From a mathematical viewpoint, 36, as with all highly composite numbers, is a convenient choice for a base in that it is divisible by both 2 and 3, and by their multiples 4, 6, 9, 12 and 18. Additionally, since the number one less than the base is the product of the next two largest primes (5 and 7), it can approximate many fractions well for its size. The numerals of base 36 can also be represented on two hands using senary finger counting, as each base 36 digit can be represented with two senary (base 6) digits.
The most common latinate name for base 36 seems to be hexatridecimal, although sexatrigesimal would arguably be more correct. The intermediate form hexatrigesimal is also sometimes used. For more background on this naming confusion, see the entry for hexadecimal. Another name occasionally seen for base 36 is alphadecimal, a neologism coined based on the fact that the system uses the decimal digits and the letters of the Latin alphabet.
32- and 64-bit integers will only hold up to 6 or 13 base-36 digits, respectively. For example, the 64-bit signed integer maximum value of "9223372036854775807" is "1Y2P0IJ32E8E7" in base-36. For numbers with more digits, one can use the functions mpz_set_str and mpz_get_str in the GMP arbitrary-precision math library. For floating-point numbers the corresponding functions are called mpf_set_str and mpf_get_str.
PublicFunction ConvertBase10(ByVal d AsDouble, ByVal sNewBaseDigits AsString) AsString' call using ConvertBase10(12345, "0123456789ABCDEFGHIJKLMNOPQRSTUVWXYZ") for base36' can be used to convert to any base' from http://www.freevbcode.com/ShowCode.asp?ID=6604Dim S AsString, tmp AsDouble, i AsInteger, lastI AsIntegerDim BaseSize AsInteger
BaseSize = Len(sNewBaseDigits)
DoWhile Val(d) <> 0
tmp = d
i = 0
DoWhile tmp >= BaseSize
i = i + 1
tmp = tmp / BaseSize
LoopIf i <> lastI - 1 And lastI <> 0 Then S = S & String(lastI - i - 1, Left(sNewBaseDigits, 1)) 'get the zero digits inside the number
tmp = Int(tmp) 'truncate decimals
S = S + Mid(sNewBaseDigits, tmp + 1, 1)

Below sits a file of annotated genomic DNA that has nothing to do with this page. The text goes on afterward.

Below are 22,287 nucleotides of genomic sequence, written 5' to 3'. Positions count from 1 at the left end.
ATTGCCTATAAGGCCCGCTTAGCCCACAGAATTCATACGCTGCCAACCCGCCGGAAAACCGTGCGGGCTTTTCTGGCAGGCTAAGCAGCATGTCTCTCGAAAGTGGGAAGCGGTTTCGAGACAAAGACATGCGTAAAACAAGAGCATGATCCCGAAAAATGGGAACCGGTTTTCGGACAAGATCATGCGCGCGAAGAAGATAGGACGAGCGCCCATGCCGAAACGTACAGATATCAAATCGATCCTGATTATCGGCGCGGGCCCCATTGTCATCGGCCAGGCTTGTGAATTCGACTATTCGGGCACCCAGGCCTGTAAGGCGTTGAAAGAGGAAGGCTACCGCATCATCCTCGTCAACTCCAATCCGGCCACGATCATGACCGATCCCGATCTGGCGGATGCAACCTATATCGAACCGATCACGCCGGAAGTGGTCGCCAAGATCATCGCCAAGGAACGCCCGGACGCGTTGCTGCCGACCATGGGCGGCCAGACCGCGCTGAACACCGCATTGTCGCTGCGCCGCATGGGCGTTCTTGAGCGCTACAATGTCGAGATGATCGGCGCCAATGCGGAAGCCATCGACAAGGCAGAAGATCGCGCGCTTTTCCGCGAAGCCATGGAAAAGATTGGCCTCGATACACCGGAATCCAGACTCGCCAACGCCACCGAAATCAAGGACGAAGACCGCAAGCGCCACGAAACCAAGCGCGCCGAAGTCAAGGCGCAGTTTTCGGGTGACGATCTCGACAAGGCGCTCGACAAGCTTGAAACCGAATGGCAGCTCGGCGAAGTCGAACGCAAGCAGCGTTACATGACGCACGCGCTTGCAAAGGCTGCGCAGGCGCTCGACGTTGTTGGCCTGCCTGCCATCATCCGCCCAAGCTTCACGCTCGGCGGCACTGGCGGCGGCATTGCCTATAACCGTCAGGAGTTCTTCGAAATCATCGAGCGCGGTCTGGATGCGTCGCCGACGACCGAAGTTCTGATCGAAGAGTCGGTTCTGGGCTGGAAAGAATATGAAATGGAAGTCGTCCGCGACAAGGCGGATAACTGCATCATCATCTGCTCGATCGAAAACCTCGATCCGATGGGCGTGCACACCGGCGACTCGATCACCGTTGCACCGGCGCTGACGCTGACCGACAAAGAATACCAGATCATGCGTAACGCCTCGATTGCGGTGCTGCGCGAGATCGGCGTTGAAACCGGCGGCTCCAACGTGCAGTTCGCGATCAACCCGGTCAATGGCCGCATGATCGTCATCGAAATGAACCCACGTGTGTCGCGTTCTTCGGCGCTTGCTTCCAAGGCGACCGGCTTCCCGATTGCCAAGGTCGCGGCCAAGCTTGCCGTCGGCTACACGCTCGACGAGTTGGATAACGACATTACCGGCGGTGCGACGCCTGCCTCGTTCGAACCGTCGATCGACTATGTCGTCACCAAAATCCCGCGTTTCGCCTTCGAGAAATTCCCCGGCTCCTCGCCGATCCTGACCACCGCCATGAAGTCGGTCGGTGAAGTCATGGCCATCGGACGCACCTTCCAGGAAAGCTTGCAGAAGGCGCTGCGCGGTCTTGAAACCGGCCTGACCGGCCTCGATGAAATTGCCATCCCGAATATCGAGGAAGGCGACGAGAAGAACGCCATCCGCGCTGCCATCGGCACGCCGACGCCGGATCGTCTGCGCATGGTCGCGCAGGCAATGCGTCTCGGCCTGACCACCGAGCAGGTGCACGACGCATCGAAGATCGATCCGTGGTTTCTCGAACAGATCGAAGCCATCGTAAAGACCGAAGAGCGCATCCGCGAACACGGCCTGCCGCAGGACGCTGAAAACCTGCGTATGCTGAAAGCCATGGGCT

d = d - tmp * (BaseSize ^ i)
lastI = i
S = S & String(i, Left(sNewBaseDigits, 1)) 'get the zero digits at the end of the number
ConvertBase10 = S
Geohash-36, a coordinate encoding algorithm, uses radix 36 but uses a mixture of lowercase and uppercase alphabet characters in order to avoid vowels, vowel-looking numbers, and other character confusion.
Various systems such as RickDate use base 36 as a compact representation of Gregorian dates in file names, using one digit each for the day and the month.
Dell uses a 5- or 7-digit base 36 number (Service Tag) as a compact version of their Express Service Codes.
The software package SalesLogix uses base 36 as part of its database identifiers.
The TreasuryDirect website, which allows individuals to buy and redeem securities directly from the U.S. Department of the Treasury in paperless electronic form, serializes security purchases in an account using a 4-digit base 36 number. However, the Latin letters A–Z are used before the Arabic numerals 0–9, so that the purchases are listed as AAAA, AAAB... AAAZ, AAA0, AAA1... AAA9, AABA...
The E-mail client program PMMail encodes the UNIX time of the email's arrival and uses this for the first six characters of the message's filename.
MediaWiki stores uploaded files in directories with names derived from the base-36 representation of an uploaded file's checksum.
Siteswap, a type of juggling notation, frequently employs 0–9 and a–z to signify the dwell time of a toss (which may roughly be thought of as the height of the throw). Throws higher than 'z' may be made but no notation has widespread acceptance for these throws.
In SEDOL securities identifiers, the check digit is computed from a weighted sum of the first six characters, each character interpreted in base-36.